Scientists study the mind-body relationship to better understand the link between thoughts, emotions, and the brain, focusing on how the brain reacts to and starts movement during dancing.

Dancers can quickly provide insights into how thought processes and movement because of the creative component involved in their performances.

The study of dance can reveal how spontaneous responses differ from movements (i.e., routines) that are practised or memorized. This has a basis in neuroscience.

The Conclusion

Dance is considered to be part of the arts, but it is interesting to realize that there is a large amount of science in dance.

Dance Science investigates it extensively. This area of study is an emerging, multi-disciplinary field that seeks to understand, not just the physical and aesthetic aspects of dance, but also the cognitive, emotional, social and spiritual reactions we have to movement and music.

From this viewpoint, dance is seen as a deeply-rooted human behaviour, and has an amazing impact on life.

What Is Dance Science? (with pictures)



Fact Checked

Marisa O'Connor

Dance science is one of the latest additions to the field of sports science. It is aimed at improving dancing performance and reducing injury. This field of science is also concerned with the neuroscience involved in dance and movement. Dancers can benefit a great deal from scientific principles, and science also has a lot to learn from the art of dance.

One of the first concerns of dance science is a dancers' health and performance. In this way, it can be considered similar to other sport sciences. This study of science is responsible for developing fitness routines for dancers that will keep them in the best possible physical and mental condition for dancing. Just as there are certain muscle groups baseball players work on, there are also specific exercises that benefit dancers more than any other sport. This science can also help speed recovery when dance-related injuries occur, but it is primarily concerned with preventing injury.

Another aspect of dance science is using science to improve choreography and dance performance. Scientific principles are implemented to approach perfection in dance routines, particularly in classical ballet, but also in modern dance. Physics and logic are considered when choreographing new routines. Dance is primarily a form of expression, and the logical flow of one movement to the other can make or break the effectiveness of the dance's communication.

Another one of the primary aspects of dance science is the understanding of the mind-body relationship while dancing. The word science comes from the latin word meaning knowledge. Dancers have a unique relationship to their bodies. They are able to memorize complicated routines, and communicate with their bodies in a way that no other sport or activity allows. Neuroscientists, in particular, stand to gain much knowledge about body memory and expression from dancers.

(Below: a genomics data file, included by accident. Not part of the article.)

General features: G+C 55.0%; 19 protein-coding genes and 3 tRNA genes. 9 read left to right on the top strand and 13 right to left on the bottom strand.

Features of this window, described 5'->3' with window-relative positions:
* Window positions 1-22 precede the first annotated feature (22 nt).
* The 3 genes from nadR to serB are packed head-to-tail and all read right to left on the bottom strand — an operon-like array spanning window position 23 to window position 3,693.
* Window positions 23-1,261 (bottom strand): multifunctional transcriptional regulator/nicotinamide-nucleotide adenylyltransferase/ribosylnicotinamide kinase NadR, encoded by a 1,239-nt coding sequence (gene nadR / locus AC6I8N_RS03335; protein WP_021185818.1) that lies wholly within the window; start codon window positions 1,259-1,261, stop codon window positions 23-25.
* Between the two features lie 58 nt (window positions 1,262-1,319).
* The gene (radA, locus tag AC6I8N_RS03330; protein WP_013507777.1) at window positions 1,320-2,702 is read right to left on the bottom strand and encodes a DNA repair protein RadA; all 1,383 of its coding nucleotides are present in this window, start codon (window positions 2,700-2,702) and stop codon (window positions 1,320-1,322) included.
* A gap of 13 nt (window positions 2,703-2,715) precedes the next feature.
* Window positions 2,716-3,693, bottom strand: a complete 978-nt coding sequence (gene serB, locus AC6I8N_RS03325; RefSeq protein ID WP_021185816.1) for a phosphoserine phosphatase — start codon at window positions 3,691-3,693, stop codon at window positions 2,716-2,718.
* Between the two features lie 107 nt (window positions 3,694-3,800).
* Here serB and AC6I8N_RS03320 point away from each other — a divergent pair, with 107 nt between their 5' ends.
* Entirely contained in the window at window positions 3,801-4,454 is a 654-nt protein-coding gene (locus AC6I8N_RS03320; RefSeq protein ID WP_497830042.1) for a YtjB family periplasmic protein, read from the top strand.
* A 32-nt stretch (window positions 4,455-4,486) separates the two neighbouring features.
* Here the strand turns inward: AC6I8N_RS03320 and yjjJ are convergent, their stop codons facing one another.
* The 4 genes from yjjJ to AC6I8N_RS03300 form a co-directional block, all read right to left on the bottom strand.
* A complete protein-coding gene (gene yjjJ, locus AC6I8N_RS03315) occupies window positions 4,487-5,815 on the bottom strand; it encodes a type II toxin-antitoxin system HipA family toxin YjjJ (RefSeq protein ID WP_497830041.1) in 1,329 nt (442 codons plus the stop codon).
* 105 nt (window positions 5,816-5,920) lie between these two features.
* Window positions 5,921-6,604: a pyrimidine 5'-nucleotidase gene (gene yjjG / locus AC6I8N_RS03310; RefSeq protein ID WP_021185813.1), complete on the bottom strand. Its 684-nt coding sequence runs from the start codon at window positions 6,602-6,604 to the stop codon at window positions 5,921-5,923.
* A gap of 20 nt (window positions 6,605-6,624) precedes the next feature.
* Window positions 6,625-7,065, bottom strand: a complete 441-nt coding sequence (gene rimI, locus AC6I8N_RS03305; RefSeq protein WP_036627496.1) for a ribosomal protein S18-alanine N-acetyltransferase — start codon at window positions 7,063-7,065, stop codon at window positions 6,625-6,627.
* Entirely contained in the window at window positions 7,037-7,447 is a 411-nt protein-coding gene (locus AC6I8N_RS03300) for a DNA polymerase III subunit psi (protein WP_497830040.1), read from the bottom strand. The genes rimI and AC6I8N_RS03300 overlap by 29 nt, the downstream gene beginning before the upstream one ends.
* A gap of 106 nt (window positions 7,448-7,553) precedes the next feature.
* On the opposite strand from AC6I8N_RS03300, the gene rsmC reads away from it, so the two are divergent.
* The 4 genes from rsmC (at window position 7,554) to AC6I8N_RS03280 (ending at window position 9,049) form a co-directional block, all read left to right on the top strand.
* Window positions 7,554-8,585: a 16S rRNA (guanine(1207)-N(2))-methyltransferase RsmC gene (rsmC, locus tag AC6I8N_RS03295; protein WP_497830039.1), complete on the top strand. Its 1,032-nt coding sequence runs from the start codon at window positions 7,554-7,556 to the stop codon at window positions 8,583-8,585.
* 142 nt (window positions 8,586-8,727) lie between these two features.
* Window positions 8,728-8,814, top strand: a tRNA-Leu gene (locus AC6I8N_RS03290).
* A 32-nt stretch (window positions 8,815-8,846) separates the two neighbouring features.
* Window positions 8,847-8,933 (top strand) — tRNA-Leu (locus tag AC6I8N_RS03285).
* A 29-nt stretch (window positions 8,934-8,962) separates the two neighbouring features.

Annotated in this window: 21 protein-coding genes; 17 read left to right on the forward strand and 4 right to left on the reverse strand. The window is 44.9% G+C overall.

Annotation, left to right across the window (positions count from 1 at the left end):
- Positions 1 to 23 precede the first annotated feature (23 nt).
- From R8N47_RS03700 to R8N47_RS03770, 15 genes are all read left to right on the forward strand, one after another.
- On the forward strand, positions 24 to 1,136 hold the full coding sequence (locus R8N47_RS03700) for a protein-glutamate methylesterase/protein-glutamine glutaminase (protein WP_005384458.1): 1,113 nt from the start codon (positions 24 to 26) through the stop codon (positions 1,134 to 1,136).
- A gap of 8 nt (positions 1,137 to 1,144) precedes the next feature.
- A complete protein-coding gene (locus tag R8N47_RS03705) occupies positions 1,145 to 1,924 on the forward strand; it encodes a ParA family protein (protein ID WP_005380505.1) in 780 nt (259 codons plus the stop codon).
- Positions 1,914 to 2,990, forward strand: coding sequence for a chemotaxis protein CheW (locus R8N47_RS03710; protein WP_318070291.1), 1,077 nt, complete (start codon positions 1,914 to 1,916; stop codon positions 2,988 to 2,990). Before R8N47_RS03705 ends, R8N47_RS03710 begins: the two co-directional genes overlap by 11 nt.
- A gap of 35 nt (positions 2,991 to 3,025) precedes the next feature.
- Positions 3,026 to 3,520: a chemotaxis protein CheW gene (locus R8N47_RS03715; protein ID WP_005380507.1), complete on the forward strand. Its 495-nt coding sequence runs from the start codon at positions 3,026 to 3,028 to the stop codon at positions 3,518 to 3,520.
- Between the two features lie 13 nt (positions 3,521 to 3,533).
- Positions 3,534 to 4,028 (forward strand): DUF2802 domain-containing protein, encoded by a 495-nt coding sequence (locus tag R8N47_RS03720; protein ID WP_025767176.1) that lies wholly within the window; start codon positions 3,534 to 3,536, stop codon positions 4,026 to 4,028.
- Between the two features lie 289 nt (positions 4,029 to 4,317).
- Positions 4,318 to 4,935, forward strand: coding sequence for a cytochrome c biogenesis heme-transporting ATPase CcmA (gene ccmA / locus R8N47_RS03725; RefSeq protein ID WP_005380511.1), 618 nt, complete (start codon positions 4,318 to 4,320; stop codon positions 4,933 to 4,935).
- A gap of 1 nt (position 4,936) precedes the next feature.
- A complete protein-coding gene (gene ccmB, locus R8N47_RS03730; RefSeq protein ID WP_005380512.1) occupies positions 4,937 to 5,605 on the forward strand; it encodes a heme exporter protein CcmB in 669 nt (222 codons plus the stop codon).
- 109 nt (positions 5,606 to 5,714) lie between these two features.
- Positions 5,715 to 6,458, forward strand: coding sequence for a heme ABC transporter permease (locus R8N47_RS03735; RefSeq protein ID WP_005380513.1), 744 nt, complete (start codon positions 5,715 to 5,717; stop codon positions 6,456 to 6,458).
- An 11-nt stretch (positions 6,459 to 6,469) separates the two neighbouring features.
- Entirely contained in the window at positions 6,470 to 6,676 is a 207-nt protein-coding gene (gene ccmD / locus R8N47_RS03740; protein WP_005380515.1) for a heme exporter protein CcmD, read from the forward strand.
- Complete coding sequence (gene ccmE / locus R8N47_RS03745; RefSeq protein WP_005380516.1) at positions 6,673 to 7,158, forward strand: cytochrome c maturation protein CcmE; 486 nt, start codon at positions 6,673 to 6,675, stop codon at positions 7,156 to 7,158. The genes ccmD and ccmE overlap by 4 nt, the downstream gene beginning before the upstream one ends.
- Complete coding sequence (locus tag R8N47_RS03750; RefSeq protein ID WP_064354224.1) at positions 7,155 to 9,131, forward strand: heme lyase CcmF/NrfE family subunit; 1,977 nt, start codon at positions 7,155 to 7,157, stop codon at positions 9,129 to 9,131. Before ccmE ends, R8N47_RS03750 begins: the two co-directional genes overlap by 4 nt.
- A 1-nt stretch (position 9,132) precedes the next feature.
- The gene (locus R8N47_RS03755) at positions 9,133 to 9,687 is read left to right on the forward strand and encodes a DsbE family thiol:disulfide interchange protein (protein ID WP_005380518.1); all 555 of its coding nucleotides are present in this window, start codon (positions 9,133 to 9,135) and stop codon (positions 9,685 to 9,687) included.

The brain is still full of informative treasures, waiting to be discovered by neuroscientists. Dance science can help researchers understand what is going on in the brain during dancing that is different than sitting or walking. The creative aspect of dancing also can provide quite a bit of insight into brain activity. Neuroscientists can study how the brain reacts to, and/or initiates movement during improvised routines, and how it is different than movement during memorized dance routines.

Dance science is also being used to bring more understanding and enjoyment of dance to the scientific community, as well as to bring more understanding and appreciation of science to the dance community. Many dance scientists argue that there is a lot of common ground between the two fields of study, and each can learn a lot from one another. Much interest is brewing around learning about science through dance, and dance and science workshops are popping up all over the U.K. to meet this demand.

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Dance as a Philosophy • Episode Transcript • Arzamas

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Course What is modern danceAudio lecturesMaterials

Contents of the second lecture from Irina Sirotkina's course "What is modern dance"

It is believed that the goal of education is to get rid of imposed opinions, patterns, stereotypes. There are also many stereotypes about dance. Many people think, for example, that dancing is not an intellectual pursuit: intellectuals are not interested in dancing, and dancers do not read books. And it is also believed that it is better to dance than to talk or read about dance. Let's say right away: it's better - both. Moreover, one thing - dancing - is hardly possible without the other - without thinking, talking, reading about dance.

Stereotypes, alas, are peculiar not only to poorly educated people, but sometimes even to philosophers. Philosophy in the West and in our country has long ignored the body. The body has been the Cinderella of classical philosophy ever since, in the 17th century, René Descartes separated the thinking substance, res cogitans (or, literally, "the thing that knows"), from the material substance, res extensa, endowed only with the property of extension. Thought was thus incorporeal. But philosophers were only interested in it - thought. Already in the 19th century, Hegel declared that the subject of thought is an incorporeal spirit. This was probably due to the fact that philosophers took very little care of their own bodies and sat a lot.